Brain, Environment, Movement

Build a Playlist to Make You Better at Anything

October 2, 2017, Author: Boomer Anderson

Science and your Spotify playlist are the last fields you think would come together, right? The artist and the scientist invoke different images in our mind. Think about it.

  • Stephen Hawking and Amy Winehouse
  • Stevie Wonder and Albert Einstein
  • Justin Bieber and Nikola Tesla

 

Music empowers you. It cools you down. Channeling these feelings can have immense effects on performance. Science proves music not only influences you but can impact the consistency of performance in any task. In this article, the effects of music on the brain are outlined and you will learn a science-backed approach to constructing a performance playlist which can make you better in everything from your work to workout.

Music’s Effect on the Brain

Through science, we know the brain grows due to music training. Music can influence the autonomic nervous system. The autonomic nervous system influences the speed of your heart. A faster song releases norepinephrine and increases your heart rate. The norepinephrine mobilizes the brain and body for action. By contrast, a slower song will decrease your heart rate. Before exercise, athletes who listened to slower songs released less norepinephrine. While this may seem bad, the athlete who requires focus may want to listen to a song with lower beats per minute to relax. This is the systems approach to health in action.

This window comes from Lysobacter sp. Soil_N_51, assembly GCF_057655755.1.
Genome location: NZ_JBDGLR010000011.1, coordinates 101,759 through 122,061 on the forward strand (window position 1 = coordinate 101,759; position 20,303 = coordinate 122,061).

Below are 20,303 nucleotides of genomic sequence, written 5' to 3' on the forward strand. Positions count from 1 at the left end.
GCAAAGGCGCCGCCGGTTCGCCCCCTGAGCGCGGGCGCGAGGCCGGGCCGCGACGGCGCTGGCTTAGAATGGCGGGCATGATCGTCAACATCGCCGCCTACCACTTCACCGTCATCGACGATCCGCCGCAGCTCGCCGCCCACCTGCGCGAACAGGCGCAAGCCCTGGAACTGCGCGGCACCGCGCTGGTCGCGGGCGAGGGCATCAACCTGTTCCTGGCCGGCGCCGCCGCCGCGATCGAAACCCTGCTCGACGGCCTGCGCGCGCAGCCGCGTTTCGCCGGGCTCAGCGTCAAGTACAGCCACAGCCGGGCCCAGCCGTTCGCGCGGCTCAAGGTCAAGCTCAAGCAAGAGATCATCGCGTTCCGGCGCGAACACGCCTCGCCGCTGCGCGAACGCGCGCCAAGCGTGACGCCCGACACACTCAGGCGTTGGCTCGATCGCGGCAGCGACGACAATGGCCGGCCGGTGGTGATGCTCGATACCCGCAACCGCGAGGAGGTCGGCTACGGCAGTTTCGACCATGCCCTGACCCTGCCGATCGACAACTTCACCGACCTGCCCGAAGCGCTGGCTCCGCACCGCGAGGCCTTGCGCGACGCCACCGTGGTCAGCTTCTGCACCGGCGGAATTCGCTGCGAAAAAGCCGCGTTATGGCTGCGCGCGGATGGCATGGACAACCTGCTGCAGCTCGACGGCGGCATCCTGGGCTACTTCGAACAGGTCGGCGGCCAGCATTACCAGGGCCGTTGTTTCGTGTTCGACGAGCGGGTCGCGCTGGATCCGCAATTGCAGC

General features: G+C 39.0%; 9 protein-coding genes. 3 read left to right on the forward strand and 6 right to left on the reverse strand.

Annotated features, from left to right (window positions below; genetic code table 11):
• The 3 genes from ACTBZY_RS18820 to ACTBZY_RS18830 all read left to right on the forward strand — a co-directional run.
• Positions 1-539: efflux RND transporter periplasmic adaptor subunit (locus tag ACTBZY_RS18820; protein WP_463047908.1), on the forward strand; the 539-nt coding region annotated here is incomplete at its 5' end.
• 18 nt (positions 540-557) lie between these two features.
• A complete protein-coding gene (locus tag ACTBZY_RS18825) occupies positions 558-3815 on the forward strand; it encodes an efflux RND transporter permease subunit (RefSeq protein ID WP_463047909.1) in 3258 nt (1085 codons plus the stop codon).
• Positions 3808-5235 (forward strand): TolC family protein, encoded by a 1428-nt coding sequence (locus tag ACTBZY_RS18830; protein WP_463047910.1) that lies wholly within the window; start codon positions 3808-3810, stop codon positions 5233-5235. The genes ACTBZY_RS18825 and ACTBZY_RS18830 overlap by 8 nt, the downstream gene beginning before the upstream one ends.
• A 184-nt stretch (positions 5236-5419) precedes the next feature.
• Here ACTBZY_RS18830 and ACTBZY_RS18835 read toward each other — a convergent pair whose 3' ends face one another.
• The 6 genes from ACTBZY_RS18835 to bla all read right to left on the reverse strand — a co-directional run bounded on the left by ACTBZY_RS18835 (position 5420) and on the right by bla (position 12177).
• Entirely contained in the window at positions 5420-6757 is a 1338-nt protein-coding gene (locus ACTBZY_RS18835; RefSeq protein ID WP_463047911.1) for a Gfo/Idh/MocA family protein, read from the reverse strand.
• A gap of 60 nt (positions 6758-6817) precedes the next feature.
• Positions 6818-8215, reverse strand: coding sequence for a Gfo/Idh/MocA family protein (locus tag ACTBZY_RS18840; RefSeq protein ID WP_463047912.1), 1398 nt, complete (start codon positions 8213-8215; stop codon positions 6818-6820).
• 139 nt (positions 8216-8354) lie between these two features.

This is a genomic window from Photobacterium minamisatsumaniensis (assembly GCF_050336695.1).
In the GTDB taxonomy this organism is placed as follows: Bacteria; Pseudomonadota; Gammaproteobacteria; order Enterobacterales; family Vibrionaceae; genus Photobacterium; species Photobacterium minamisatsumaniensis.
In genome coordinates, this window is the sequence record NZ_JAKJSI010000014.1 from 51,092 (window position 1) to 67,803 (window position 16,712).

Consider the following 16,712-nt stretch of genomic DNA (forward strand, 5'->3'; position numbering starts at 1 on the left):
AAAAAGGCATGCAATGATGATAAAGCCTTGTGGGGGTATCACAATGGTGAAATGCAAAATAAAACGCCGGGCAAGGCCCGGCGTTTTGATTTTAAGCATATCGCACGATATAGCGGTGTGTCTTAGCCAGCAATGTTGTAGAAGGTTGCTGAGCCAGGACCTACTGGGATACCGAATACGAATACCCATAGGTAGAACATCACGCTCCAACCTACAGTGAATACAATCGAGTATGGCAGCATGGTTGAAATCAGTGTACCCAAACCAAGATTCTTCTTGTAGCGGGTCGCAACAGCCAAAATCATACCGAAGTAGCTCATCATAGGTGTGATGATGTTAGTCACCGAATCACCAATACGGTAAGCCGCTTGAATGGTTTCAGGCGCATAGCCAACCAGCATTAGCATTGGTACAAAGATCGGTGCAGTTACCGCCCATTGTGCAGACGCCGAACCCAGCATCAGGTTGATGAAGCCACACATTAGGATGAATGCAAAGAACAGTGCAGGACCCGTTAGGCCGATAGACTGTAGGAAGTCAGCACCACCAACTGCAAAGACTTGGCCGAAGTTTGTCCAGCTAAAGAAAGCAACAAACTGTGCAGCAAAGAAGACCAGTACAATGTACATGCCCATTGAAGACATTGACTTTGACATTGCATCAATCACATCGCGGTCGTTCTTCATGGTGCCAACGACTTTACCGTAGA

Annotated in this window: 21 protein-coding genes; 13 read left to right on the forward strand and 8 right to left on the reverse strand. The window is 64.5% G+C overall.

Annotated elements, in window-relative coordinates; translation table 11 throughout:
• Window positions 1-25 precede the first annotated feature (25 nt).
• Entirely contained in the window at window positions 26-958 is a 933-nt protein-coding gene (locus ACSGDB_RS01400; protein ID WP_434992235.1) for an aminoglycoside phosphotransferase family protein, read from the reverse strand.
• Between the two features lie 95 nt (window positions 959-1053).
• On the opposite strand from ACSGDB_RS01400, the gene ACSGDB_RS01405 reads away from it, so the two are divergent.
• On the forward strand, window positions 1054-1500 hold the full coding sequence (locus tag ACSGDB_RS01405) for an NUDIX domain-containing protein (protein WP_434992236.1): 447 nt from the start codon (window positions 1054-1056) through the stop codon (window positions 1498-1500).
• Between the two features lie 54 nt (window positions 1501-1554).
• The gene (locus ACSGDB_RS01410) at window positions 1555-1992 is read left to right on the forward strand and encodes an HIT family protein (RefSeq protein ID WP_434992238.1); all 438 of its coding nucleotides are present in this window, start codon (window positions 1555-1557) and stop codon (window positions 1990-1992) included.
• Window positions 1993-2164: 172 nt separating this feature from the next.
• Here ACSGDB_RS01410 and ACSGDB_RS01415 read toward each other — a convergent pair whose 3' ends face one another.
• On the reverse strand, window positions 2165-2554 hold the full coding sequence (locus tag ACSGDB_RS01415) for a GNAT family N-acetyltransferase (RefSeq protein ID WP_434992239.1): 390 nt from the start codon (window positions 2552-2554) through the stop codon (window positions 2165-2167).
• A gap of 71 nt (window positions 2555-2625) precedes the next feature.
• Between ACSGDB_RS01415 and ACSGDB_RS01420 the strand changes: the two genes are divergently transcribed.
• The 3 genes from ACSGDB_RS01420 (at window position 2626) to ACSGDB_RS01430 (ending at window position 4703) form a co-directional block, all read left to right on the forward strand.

The Performance Playlist can move you to superhuman
A superhuman playlist can drive you to new levels of performance.

Fun fact: prior to the metronome, the beat of music was determined by your heart beat.

Music and Athletic Performance

Listening to music during exercise prolongs the onset of exhaustion. Background music has a positive influence on your rate of perceived exertion. In laymen’s terms, you will feel better listening to music while exercising.

Associating a positive image along with the song contributes more to performance. Whitney Houston’s “One Moment in Time” was used for the Seoul Olympics. Several years later, Olympic athletes listen to the music ahead of a competition. While the song has a slower beat (86 beats per minute), it relates to victory which helps athletes.

Post-exercise, music assists in recovery. Scientists discovered that active recovery with music assisted in lactate clearance. In China, a team found that sedative music decreased heart rate following exercise. Cue the Enya for the cooldown!

Synchronous music refers to music whose beats per minute are like the movement you are doing. This leads to an efficiency in movement. Ever wonder why every aerobics class plays songs with the same beat? Jane Fonda was ahead of her time. In one study, synchronous music increases endurance by 14%.

Asynchronous music is background music. Both synchronous and asynchronous music has a positive impact on performance. Music is better than no music at all. To maximize the performance benefit, you need to follow a few guidelines.